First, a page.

Every once in awhile Nitya would stop at a flower or a sunset and exclaim, “Oh, how beautiful I am!” He well knew that his cherishing of the moment was what mattered. It was the most alive possibility he could bring to his experience. He never needed to own anything, and didn’t. At the same time, everything was his, even the clouds in the sky.

         The idea of the knower and the known being united in knowledge—yet another central idea of this verse—provides the key. Deb started the whole discussion by referencing this point. When we break everything apart by thinking we are a separate knower perusing distant objects outside of us, it fragments our sense of wholeness and makes us desperate to restore it. The more we pursue fragments to try to assemble an admirable self-image, the more estranged from ourselves we feel. What is missing isn’t better entertainment, it’s our authentic self-esteem, neither positively or negatively exaggerated.

         We are even convinced that our self-esteem should be derived from our performance, but that’s a very shaky basis for it, causing it to go up and down due to happenstance. Nitya counsels us to look to the miracle of every molecule, every detail, every event of our lives, as uplifting and inspiring, and that will give us a solid basis for a meaningful life. Getting things like self-esteem in balance means they disappear: they only exist when they are out of balance. When we are who we are, no esteem is necessary, pro or con. After that, events no longer undermine our equanimity.

         Neuroscientists now agree with the rishis: our mind fashions our reality to a shocking extent, much more than we realize. The “outside world” is a drama very convincingly staged in our imagination. It’s thrown together with just a tiny bit of outside stimulation, and overlaid with our expectations and prejudices. We can help our stage manager to tell a better story; in fact, a better story already exists in us. We have somehow bought into some dead end thinking, but there’s no reason we have to hold on to it. Narayana Guru, with the able assistance of Nitya as interpreter, is holding out a supremely compassionate hand to us, to help us convert to a more inspiring passion play. We are very fortunate to have come to spend some time with him. Aum.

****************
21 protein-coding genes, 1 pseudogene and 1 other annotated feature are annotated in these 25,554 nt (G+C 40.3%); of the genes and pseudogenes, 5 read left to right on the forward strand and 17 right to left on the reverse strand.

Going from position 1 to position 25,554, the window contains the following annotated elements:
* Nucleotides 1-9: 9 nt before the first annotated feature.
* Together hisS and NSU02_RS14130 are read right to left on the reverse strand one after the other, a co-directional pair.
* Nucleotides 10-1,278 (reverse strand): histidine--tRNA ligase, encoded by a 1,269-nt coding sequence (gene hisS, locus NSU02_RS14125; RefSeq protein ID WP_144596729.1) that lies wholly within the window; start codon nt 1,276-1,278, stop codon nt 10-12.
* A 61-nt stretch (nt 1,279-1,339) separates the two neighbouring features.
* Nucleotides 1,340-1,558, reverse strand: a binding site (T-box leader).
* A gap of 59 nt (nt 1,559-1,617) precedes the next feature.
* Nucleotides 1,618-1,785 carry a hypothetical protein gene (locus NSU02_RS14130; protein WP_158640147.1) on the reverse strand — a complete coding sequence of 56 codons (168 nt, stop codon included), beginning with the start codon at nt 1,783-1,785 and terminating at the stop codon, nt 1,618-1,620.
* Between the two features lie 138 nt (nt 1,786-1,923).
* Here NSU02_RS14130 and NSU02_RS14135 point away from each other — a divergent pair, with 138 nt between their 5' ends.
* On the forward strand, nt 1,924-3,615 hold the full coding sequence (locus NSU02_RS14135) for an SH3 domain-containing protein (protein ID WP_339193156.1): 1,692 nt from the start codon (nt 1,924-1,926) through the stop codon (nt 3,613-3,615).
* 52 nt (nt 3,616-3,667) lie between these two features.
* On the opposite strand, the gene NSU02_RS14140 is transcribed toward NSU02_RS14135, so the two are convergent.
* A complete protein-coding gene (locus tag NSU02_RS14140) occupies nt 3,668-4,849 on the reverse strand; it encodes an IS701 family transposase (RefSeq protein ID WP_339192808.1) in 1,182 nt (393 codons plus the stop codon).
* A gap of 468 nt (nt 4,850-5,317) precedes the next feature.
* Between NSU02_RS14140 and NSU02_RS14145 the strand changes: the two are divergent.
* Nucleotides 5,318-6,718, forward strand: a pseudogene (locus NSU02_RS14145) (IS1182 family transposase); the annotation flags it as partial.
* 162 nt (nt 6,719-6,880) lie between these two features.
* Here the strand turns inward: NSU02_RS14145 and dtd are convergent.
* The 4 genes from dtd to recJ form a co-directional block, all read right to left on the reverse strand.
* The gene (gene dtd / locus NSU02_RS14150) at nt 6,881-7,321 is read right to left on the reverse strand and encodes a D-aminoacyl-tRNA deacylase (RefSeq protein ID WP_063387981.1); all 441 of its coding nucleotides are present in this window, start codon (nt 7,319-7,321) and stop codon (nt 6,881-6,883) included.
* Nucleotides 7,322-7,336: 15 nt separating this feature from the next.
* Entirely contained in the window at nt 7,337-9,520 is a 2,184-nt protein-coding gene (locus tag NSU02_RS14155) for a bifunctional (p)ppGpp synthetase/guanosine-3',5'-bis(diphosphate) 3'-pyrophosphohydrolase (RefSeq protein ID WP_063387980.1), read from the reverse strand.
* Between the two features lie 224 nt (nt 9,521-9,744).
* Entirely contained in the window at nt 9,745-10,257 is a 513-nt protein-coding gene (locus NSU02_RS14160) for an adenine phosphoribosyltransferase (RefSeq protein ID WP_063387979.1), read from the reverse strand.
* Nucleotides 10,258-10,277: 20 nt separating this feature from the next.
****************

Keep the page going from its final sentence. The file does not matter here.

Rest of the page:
Part II

         John H. continues his lively engagement with the topic, distinguishing monetary value from the transformational value being freely offered by the gurus:

 

A wonderful verse and wise narrative.  I have always maintained that the moment one solves a problem is a spiritual experience - which is where mind and mystical mind come together.  The moment of discovery is a mystic experience.   Even in my curious profession of assigning a monetary value to things that in supreme reality don't have monetary value - and I'll come back to this as a point for this wonderful narrative - the element of discovery is argued as a characteristic of value.   But going back - assigning monetary value to things like discovery - this is a perfect case where one can see reality generated from an idea or concept.   For example, as an appraiser - if I tell someone that their old book is worth $1,000, I put that idea into the human general consensus -  people say that John says it's worth that and people register that as reality.   I will tell a story on myself to make the point clear.

 

I had heard that the photographer Ray Atkeson had died and when one of his books, Oregon II, went out of print, I raised the price to $100 because he was gone.  Other booksellers saw I had done that and raised their prices.  People saw booksellers raising their prices and began to buy up copies.  People with a little more money began to buy copies at $100 and thereby validated my opinion of value.   You probably see where this is going - or at least you do until the wonderful ending.   Oregon III came out and people bought up tons of copies as investments. 

 

Then one day this nice man came up to me at the bookstore and asked me if I was John Henley, and I was, and he gave me his hand and introduced himself as Ray Atkeson.   He thanked me for making him a collected author.

 

It's so obvious that we can impact reality.   But in turn, the universe and all of its beautiful and wonderful things interact with us, too, and just as we impact, we are impacted.   Realizing that I am a center of amongst centers, which I think is a zen concept, was the beginning of my understanding of myself and myself among other selves, and who knows, maybe I'll even get to understand the supreme self - if that is even a good way to refer to it.

 

Happy Thanksgiving one and all

with love

 

JH

Scott Teitsworth

rsteitsworth(at)yahoo.com